Another installment in the Celebrating 50 Years of Anime series of posts. This time we have an environmentalist who happens to be into transforming robots, the man tasked with guarding Anno’s weed stash, the man tasked with guarding Miyazaki’s weed stash, a man who has no stash but does have “that” beard, and finally a man without a stash nor beard but wouldn’t be caught dead without them sunglasses on.
- Director: Macross Plus (1994), Earth Maiden Arjuna (2001), Macross Zero (2002), Genesis of Aquarion (2005), Macross Frontier (2008)
- Original Story: Vision of Escaflowne (1996)
- Mechanical Designs: Daimos (1979), SDF Macross (1982), Mobile Suit Gundam 0083: Stardust Memory (1991), Patlabor 2: The Movie (1993), Macross Plus (1994), Macross 7 (1994), Macross Dynamite 7 (1997), Aquarion (2005), Eureka Seven (2005), Macross Frontier (2008)
Shoji Kawamori began his career as a screen writer and mechanical designers. One of his first works was the original Super Dimension Fortress Macross which he served as co-creator and mechanical designer. After Macross he began to branch out from being solely a mecha designer. In 1994, he created the next installment in the Macross saga with Macross Plus, a collaboration with Shinichiro Watanabe. Macross Plus established Shoji Kawamori as not only a prominent mechanical designer, but also a very capable director. He would later go on to create the concept behind Vision of Escaflowne as well as several Macross installments including Zero and Frontier. He is currently an executive of the animation studio Satelight.
Personal Favorite: Macross Plus
Variable fighters? Check. Love triangles and missile spam? Check and check. Looks like classic Macross storytelling to me. Macross Plus is the first “true” sequel to the original Super Dimension Fortress Macross (after the failures of Macross II). It marked the directorial debut of Shinichiro Watanabe and Shoji Kawamori who co-directed the OVA. It was also the series that (arguably) jump-started Yoko Kanno’s surge into fame. Despite having a beautiful music score, and excellent characterization, the true strengths of Macross Plus lies with its animation. At the time of its release, its animation was ground breaking. It managed to seamlessly combine of hand painted cells and computer generated imagery, setting the bar and paving the way for future animators. Watanabe and Kawamori certainly did Ishiguro justice with this epic OVA.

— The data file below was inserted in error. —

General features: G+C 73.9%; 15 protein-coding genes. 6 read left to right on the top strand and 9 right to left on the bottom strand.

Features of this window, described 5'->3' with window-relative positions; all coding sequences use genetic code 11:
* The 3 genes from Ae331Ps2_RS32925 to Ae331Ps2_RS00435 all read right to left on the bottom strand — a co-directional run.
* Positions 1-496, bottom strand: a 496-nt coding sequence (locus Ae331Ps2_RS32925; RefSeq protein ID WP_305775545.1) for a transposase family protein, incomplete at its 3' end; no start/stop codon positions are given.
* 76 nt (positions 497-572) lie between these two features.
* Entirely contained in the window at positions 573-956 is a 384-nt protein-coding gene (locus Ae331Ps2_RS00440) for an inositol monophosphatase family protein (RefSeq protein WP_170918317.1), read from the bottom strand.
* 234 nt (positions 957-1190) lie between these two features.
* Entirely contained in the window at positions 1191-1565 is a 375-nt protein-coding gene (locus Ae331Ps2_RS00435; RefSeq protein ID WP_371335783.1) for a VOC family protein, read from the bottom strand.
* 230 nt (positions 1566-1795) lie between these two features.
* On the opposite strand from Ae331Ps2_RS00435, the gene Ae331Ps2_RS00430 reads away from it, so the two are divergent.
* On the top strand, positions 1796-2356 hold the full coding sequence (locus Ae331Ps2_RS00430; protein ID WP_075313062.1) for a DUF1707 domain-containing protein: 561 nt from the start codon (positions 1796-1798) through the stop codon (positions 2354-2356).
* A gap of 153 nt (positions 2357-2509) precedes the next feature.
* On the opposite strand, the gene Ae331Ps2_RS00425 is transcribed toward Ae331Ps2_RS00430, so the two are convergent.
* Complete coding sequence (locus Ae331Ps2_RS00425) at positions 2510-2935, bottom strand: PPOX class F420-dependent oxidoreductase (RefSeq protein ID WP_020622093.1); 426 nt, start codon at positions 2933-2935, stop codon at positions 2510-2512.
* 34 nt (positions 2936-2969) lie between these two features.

In spite of his work on Macross Plus and Macross Frontier, Shoji Kawamori will be remembered not as a director, but as a mechanical designer. His mecha resume needs no introduction, having worked on the legendary Super Dimension Fortress Macross, the show which jump-started his path to prominence. The “children” of Kawamori include the famous variable fighters seen in Macross, the Ingram designs from Patlabor, and even the memorable Swordfish (Spike’s ship) from Cowboy Bebop. During the 80s, this man was an integral player in shaping modern real robots and the transforming mecha sub genre. Can you name the seven variable fighters pictured above?
- Director: Kare Kanno (1998), FLCL (2000), Diebuster (2004), Rebuild of Evangelion (ongoing movie series)
- Animation Director: Nadia: Secret of Blue Water (1990)